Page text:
2016-03-19 Vatican Radio
(Vatican Radio) The Vatican Secretary of State, Cardinal Pietro Parolin, stressed the importance of "humane" treatment of migrants during a meeting with Emil Dimitriev, the Prime Minister of the former Yugoslav Republic of Macedonia on Friday in Skopje.
"The solution [to the migration crisis] should involve solidarity and humane treatment," Cardinal Parolin said. "Refugees should be seen as children, women, adults in a very difficult situation, in need of assistance."
The chief Vatican diplomat is in the former Yugoslav Republic of Macedonia for a two-day official visit.
Cardinal Parolin spoke about the strong ties between the Vatican and Skopje, adding they could be "enhanced in some points."
"We share mutual values of promoting peace, coexistence, respect for diversity, and all the things which imporove life in a society," Parolin said.
The talks between the two focused on culture, health, science, education, and their further development.
Prime Minister Dimitriev said they spoke about "the cooperation of the Catholic Church in Macedonia and its constructive role in the people's coexistence."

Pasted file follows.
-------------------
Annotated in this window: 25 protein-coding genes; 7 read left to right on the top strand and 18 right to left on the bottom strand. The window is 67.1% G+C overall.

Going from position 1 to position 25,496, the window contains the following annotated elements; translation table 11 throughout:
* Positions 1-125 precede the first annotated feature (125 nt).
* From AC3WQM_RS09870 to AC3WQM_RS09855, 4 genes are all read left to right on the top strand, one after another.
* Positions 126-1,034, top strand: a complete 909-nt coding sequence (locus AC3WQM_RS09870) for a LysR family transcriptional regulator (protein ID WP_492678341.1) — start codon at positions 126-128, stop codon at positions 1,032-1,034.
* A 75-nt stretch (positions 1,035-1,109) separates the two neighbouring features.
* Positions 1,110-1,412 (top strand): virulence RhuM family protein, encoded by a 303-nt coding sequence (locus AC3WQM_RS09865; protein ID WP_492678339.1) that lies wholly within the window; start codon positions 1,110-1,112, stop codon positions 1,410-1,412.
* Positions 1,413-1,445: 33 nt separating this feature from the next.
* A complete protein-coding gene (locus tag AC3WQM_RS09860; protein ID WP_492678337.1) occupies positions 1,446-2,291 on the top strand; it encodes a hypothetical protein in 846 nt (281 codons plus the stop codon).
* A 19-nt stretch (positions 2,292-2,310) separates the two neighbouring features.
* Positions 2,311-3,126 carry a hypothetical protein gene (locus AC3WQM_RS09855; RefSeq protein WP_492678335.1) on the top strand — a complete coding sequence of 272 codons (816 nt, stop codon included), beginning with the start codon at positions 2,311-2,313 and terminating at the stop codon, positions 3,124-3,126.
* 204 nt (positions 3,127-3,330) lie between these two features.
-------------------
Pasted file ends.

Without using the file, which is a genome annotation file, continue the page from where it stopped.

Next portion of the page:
Cardinal Parolin on Friday also met with President Gjorge Ivanov.
President Ivanov said the decision to canonize the Skopje-born Mother Teresa"is of great cultural and historical significance for Macedonia," adding the country would be hosting several events to commemorate her canonization.
The President also praised the cooperation between the State Archive of the former Yugoslav Republic of Macedonia and the Vatican Secret Archives, which has allowed scholars to learn more about the history of the region.
Speaking about the refugee crisis at his press conference with Cardinal Parolin, President Ivanov said it was "not just a matter of EU, but of all Europeans living on this continent."
"Every analysis shows there will be improvement. Turkey is expected to fulfill all its obligations, and we should see that on our borders" – the President explained – "If the intensity of the migrant influx decreases, it will be along the whole route. This means that we would be the gate of that corridor leading to Europe. Greece will have to build many registering spots, the so-called 'hotspots', as well as refugee camps to provide them with all they need when they reach a Schengen-state, such as asylum rights [and] humane treatment."